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AUGUSTA, GA. - The time has gone where it always goes.

Peter Uihlein, the 21-year-old U.S. Amateur champion, was asked about his first Masters tournament memory.

"The first time I remember watching it was Tiger in '97," Uihlein said.

He was seven.

Only 37 of Tiger Woods' 98 competitors in this tournament are older than he (35).

Only 17 of the contestants in '97, when Tiger erased statistical and cultural barriers with his 12-shot victory, are playing in the 75th Masters that begins Thursday morning.

The question here is whether times have moved or really changed.

Woods and Phil Mickelson have won six of the past 10 Masters. Mickelson, 40, recaptured the favorite's slot when he won at Houston last week.

Woods has not finished higher than fourth in a tournament since something went bump in his Isleworth driveway two Thanksgivings ago.

But one of those fourth places was here, last year, five shots behind Mickelson's winning total of 16-under-par 272.

"It's a different ballgame," Woods said Tuesday. "Young guys are transforming our sports with the power and the transition. They are doing things no one has ever seen on tour before, and it's great to see."

Woods was specifically referring to Gary Woodland, who, with Woods by his side, smoked a 335-yard drive at Bay Hill and was peeved that he couldn't carry it 340.

Woods shook his head.

"Sorry, I had never seen that shot," he said. "It's no problem for me to hit over 300 yards but these guys can [fly it] 320. Their ball is landing after mine is finished bouncing."

Woods is an incredible 67th in driving distance this year and 191st in hitting fairways. His world ranking has dwindled to seventh. He has four rounds in the 60s among his 12 PGA Tour rounds.

"You can't count him out," Ian Poulter said recently, then catalogued all the ways Woods couldn't win here without sudden improvement.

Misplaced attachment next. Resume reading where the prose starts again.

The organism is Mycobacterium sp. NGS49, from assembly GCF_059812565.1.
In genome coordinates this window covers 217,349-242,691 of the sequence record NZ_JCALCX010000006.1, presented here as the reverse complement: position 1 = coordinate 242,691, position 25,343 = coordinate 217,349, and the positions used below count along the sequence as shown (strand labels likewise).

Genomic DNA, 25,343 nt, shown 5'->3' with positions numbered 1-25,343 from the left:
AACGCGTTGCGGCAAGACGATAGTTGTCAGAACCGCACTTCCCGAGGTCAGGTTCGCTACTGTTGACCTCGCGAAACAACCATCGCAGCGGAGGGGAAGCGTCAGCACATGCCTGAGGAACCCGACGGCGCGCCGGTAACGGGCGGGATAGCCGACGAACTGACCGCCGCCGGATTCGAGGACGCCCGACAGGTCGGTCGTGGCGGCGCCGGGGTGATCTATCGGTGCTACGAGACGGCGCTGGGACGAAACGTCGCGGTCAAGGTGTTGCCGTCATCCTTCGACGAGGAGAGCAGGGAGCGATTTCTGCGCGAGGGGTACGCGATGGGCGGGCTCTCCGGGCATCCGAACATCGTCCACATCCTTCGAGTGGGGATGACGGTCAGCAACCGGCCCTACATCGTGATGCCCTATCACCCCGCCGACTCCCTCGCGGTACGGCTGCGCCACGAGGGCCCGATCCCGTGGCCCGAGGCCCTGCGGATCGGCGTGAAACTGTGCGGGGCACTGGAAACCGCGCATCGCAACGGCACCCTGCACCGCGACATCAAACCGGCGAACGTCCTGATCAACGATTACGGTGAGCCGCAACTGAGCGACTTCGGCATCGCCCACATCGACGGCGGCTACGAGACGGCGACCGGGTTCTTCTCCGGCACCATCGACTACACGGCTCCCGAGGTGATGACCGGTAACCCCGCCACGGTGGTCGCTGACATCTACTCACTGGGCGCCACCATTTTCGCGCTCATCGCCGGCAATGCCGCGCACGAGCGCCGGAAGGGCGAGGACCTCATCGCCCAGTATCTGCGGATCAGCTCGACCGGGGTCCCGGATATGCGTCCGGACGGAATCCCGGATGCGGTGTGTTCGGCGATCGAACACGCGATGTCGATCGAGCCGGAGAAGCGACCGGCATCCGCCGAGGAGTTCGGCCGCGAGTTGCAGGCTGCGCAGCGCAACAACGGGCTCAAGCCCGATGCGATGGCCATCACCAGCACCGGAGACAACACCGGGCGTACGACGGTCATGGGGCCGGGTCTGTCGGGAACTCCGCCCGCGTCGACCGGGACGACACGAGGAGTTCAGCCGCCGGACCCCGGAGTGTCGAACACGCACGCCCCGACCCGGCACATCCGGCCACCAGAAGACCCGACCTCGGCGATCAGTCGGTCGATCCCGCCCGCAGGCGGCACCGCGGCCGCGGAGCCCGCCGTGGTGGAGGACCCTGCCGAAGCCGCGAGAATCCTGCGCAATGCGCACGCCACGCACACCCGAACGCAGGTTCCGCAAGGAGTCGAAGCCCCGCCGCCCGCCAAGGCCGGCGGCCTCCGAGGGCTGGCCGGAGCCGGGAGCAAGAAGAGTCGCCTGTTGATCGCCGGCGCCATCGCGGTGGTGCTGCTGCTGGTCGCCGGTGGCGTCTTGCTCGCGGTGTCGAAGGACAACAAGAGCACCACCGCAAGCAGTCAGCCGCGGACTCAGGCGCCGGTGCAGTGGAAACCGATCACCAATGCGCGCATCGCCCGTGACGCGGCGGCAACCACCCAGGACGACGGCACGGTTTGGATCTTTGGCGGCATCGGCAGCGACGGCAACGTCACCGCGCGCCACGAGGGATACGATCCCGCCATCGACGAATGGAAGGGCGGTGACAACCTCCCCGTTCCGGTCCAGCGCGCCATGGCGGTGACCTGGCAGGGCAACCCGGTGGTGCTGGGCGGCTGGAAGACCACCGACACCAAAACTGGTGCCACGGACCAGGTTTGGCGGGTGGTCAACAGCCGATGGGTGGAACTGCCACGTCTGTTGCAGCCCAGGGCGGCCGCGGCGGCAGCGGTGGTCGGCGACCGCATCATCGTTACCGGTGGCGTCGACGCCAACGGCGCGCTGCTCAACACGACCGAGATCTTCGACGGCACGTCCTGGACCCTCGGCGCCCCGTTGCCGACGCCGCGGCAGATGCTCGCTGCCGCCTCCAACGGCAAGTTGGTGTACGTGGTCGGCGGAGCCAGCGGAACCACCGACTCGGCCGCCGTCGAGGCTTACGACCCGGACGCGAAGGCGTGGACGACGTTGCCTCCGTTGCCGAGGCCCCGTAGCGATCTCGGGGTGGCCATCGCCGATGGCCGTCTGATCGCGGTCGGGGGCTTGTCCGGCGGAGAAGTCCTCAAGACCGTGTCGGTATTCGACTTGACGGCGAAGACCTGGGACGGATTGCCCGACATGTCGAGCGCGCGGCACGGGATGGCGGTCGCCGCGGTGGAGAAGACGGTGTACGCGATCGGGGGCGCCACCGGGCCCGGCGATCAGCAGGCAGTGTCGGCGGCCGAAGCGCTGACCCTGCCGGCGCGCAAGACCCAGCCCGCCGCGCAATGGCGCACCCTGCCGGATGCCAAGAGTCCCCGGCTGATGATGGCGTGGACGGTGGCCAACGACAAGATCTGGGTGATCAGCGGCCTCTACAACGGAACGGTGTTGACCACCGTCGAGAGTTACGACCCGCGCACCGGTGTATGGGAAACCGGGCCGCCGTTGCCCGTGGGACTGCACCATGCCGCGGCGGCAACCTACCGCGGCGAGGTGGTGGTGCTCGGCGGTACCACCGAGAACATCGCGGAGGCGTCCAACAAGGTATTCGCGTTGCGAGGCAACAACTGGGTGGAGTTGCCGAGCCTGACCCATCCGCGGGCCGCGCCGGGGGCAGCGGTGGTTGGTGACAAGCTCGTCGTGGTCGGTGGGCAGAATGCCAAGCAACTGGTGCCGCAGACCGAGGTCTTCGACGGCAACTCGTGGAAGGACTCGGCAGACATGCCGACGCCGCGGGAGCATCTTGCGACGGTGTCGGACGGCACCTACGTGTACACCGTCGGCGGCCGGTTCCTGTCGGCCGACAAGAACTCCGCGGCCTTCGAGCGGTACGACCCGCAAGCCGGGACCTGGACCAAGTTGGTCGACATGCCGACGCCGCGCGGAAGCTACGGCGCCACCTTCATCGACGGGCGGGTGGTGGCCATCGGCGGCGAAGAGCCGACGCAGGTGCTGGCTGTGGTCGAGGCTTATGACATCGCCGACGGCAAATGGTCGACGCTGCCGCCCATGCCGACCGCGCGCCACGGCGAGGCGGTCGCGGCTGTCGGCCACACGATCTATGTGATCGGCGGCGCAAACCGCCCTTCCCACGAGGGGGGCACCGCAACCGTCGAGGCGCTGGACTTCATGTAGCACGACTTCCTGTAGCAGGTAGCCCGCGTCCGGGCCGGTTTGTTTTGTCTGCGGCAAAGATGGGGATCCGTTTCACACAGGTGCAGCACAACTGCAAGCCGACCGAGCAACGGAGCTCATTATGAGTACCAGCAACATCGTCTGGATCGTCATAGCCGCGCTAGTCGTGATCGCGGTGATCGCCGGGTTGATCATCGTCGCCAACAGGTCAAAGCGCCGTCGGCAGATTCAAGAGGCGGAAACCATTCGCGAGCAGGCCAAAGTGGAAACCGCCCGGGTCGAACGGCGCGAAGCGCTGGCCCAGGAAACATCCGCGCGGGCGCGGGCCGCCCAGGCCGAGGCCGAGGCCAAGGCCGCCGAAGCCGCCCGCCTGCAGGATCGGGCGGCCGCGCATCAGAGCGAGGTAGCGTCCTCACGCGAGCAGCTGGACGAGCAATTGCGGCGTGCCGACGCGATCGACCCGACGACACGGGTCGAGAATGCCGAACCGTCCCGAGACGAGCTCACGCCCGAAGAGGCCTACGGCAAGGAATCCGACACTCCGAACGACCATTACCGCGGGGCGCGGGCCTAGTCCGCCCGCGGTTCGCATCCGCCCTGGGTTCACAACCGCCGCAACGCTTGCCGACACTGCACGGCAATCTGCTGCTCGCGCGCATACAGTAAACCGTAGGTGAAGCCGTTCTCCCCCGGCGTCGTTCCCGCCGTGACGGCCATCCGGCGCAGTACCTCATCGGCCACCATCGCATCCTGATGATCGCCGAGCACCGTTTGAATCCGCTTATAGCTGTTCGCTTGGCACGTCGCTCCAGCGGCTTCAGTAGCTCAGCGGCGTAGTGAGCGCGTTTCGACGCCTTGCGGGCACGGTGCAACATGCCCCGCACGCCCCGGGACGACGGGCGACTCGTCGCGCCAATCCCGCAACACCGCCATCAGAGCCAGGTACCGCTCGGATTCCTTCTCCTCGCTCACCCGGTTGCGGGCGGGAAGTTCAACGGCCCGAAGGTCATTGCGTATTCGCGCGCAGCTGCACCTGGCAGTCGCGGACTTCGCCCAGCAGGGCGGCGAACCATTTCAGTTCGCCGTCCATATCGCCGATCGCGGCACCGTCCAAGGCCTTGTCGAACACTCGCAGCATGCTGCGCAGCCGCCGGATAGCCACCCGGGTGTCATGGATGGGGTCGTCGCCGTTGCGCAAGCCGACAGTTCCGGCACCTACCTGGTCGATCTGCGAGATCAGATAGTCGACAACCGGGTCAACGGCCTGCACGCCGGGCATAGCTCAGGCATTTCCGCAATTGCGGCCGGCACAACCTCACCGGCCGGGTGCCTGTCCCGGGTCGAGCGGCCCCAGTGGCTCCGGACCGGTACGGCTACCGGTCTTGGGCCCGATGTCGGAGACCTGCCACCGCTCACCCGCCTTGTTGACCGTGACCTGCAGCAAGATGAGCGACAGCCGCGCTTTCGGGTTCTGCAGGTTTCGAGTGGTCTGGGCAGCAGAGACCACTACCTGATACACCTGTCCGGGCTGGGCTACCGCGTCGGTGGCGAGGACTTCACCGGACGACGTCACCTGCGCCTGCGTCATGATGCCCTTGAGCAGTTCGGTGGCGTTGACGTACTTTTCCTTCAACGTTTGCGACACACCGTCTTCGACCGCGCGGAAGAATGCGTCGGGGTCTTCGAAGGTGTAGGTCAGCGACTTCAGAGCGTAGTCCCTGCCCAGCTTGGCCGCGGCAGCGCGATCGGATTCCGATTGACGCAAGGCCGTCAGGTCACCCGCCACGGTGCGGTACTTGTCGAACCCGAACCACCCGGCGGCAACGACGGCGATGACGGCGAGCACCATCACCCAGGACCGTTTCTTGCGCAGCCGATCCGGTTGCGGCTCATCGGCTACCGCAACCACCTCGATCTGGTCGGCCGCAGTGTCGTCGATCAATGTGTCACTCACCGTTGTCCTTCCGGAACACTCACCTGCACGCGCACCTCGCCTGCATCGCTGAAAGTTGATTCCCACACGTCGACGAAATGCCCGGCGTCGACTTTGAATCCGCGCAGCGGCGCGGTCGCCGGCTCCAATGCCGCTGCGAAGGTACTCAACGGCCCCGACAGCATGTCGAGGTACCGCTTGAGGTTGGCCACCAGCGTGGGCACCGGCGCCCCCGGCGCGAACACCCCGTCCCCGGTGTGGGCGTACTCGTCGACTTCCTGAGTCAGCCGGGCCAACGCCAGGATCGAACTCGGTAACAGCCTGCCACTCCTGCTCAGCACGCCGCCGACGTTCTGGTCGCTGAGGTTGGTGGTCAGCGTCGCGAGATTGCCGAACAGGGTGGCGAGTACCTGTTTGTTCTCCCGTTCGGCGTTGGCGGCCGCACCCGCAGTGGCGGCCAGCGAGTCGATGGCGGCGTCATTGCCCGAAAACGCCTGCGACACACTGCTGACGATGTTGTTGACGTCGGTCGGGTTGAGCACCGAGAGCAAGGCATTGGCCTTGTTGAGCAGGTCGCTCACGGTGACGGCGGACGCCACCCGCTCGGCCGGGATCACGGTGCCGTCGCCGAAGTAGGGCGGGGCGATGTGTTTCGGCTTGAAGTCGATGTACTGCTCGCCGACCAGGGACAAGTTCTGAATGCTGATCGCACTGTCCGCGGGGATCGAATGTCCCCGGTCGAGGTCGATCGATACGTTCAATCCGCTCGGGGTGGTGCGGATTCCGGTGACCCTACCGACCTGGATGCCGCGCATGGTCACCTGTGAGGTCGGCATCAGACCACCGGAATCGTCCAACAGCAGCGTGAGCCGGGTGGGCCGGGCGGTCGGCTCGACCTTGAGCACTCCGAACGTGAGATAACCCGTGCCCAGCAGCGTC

"Poulter's always right, isn't he?" Woods replied.

Certainly the sight of Woods no longer ties Windsor knots in the stomachs of the field. He has not won a major since the 2008 U.S. Open, which was a knee operation and several other events ago.

Germany's Martin Kaymer, the PGA champ, is the world's No. 1, although he hasn't made a Masters cut. Other smart money is going to Dustin Johnson, the inordinately powerful 26-year-old.

Bubba Watson has the creativity and the length to make a run here, and the Georgia alum would be an instant fan favorite if he did.

Nobody on the 2011 tour has outplayed Nick Watney, whose worst finish is 13th in six events. He won Doral against a top-50 field, but some remember the nervous 81 he posted when he was the 54-hole leader at the 2010 PGA.

Mickelson had not been a factor for almost a year as he battled with rheumatoid arthritis and continued to minister to his wife, Amy, who continues to fight breast cancer.

However, Mickelson has become Augusta's new viceroy, with victories in '04, '06 and last year. He is 61 under par here since 2001.

Last year he shot a 67 with no bogeys on the back nine to run down Lee Westwood.

He also won thoughtfulness points when he ordered paella and other Spanish dishes for Tuesday night's champions dinner, a tribute to the ailing Seve Ballesteros.

The course welcomes Mickelson's adventurous nature. His caddie, Jim (Bones) McKay, calls it "Phil's playground."

"The great thing is, whether there's a first cut or not, you always have a shot and a lie that you can do something with," Mickelson said. "Sometimes you take on a lot of risk, [but] you seem to have an opportunity to recover.

"And maybe it's just me, but there seems to be a lot of recovery shots here," he said, prompting laughter.

A deep and ambitious European roster, including Poulter, Luke Donald, Graeme McDowell, Rory McIlroy and Paul Casey also senses an opening, although Jose Maria Olazabal is the last previous European winner ('99).

And maybe all this youth will be wasted on the young.

When 22-year-old Rickie Fowler came into the interview room wearing his cap backward, Augusta National member Ron Townsend firmly told him to wear it the conventional way.

"Forward?" Fowler asked incredulously.

Forward we go, marching with time, and waiting to see if Tiger is supple enough to jump onto a leader board, and whether the game changes then.